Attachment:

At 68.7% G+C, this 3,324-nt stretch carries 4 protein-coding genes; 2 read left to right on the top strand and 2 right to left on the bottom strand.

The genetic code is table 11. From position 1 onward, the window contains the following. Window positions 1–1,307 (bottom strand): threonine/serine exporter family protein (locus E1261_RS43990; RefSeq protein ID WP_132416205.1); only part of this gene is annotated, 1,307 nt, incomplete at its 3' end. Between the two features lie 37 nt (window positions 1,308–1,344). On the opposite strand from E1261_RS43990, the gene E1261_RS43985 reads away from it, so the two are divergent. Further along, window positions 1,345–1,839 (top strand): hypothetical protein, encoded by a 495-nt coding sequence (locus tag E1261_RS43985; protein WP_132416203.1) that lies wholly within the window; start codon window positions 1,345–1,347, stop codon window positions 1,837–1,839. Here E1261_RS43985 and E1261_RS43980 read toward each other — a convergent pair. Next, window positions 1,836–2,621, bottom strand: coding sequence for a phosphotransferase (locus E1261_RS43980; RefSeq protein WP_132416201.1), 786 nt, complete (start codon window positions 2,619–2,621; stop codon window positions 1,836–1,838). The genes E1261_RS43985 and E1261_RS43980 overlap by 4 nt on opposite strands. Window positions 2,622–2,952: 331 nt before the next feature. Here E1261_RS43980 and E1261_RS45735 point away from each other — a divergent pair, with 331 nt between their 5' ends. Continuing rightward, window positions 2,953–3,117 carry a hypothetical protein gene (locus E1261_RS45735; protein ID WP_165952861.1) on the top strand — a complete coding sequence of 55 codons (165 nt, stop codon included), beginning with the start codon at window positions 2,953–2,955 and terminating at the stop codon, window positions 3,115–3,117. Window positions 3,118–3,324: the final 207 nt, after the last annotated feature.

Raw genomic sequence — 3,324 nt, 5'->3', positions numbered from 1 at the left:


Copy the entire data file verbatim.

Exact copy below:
At 68.7% G+C, this 3,324-nt stretch carries 4 protein-coding genes; 2 read left to right on the top strand and 2 right to left on the bottom strand.

The genetic code is table 11. From position 1 onward, the window contains the following. Window positions 1–1,307 (bottom strand): threonine/serine exporter family protein (locus E1261_RS43990; RefSeq protein ID WP_132416205.1); only part of this gene is annotated, 1,307 nt, incomplete at its 3' end. Between the two features lie 37 nt (window positions 1,308–1,344). On the opposite strand from E1261_RS43990, the gene E1261_RS43985 reads away from it, so the two are divergent. Further along, window positions 1,345–1,839 (top strand): hypothetical protein, encoded by a 495-nt coding sequence (locus tag E1261_RS43985; protein WP_132416203.1) that lies wholly within the window; start codon window positions 1,345–1,347, stop codon window positions 1,837–1,839. Here E1261_RS43985 and E1261_RS43980 read toward each other — a convergent pair. Next, window positions 1,836–2,621, bottom strand: coding sequence for a phosphotransferase (locus E1261_RS43980; RefSeq protein WP_132416201.1), 786 nt, complete (start codon window positions 2,619–2,621; stop codon window positions 1,836–1,838). The genes E1261_RS43985 and E1261_RS43980 overlap by 4 nt on opposite strands. Window positions 2,622–2,952: 331 nt before the next feature. Here E1261_RS43980 and E1261_RS45735 point away from each other — a divergent pair, with 331 nt between their 5' ends. Continuing rightward, window positions 2,953–3,117 carry a hypothetical protein gene (locus E1261_RS45735; protein ID WP_165952861.1) on the top strand — a complete coding sequence of 55 codons (165 nt, stop codon included), beginning with the start codon at window positions 2,953–2,955 and terminating at the stop codon, window positions 3,115–3,117. Window positions 3,118–3,324: the final 207 nt, after the last annotated feature.

Raw genomic sequence — 3,324 nt, 5'->3', positions numbered from 1 at the left: